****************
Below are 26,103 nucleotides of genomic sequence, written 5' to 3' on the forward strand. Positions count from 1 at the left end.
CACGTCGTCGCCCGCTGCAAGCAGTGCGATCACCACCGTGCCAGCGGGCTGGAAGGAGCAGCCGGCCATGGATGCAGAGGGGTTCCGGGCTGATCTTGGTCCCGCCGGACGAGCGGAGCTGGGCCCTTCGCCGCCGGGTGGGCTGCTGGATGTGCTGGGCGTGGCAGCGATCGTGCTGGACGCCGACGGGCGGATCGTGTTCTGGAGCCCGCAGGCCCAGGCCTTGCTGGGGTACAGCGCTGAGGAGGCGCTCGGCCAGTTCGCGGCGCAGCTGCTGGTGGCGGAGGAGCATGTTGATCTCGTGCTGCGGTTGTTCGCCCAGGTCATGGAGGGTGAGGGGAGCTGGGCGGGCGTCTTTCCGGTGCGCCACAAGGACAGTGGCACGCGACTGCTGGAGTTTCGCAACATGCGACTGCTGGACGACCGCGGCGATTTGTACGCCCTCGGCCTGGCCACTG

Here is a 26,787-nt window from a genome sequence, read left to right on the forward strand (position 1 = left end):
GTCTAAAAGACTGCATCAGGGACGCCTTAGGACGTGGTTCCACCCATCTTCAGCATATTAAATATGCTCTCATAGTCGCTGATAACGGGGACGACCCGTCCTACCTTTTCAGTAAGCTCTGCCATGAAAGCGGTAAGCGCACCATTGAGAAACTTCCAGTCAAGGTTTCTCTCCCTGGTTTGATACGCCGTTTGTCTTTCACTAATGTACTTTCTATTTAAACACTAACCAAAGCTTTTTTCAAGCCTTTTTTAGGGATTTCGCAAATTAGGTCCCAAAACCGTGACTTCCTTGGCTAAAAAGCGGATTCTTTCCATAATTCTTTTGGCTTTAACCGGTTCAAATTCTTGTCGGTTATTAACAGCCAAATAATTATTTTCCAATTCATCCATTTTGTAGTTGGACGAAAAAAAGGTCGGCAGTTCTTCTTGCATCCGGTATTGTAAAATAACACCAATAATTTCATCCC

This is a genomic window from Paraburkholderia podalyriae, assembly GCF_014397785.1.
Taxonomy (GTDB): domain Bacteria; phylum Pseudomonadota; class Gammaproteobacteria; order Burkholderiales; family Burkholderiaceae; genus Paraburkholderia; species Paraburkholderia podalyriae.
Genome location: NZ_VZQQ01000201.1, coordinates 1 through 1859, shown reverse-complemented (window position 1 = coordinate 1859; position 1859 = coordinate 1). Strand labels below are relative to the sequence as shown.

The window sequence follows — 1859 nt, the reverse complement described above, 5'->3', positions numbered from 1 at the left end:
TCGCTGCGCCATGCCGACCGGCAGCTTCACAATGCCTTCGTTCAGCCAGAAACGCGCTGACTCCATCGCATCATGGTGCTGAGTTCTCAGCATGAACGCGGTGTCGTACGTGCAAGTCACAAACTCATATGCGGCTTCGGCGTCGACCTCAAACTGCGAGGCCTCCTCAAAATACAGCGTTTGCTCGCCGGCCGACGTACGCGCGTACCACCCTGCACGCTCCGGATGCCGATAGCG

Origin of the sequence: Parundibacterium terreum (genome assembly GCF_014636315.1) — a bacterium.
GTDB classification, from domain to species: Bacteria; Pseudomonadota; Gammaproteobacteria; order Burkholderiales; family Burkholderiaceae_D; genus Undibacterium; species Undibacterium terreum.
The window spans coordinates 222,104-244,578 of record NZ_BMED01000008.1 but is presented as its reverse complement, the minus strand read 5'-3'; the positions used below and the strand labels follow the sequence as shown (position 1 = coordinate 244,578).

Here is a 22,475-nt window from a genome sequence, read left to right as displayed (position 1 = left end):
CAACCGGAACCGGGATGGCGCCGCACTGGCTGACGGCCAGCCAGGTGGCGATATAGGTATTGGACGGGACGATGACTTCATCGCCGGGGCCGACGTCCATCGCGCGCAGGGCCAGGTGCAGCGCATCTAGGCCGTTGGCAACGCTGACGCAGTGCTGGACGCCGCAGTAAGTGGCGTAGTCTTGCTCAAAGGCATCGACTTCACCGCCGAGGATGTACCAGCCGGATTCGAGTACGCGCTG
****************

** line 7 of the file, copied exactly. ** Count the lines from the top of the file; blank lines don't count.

Genome location: NZ_VZQQ01000201.1, coordinates 1 through 1859, shown reverse-complemented (window position 1 = coordinate 1859; position 1859 = coordinate 1). Strand labels below are relative to the sequence as shown.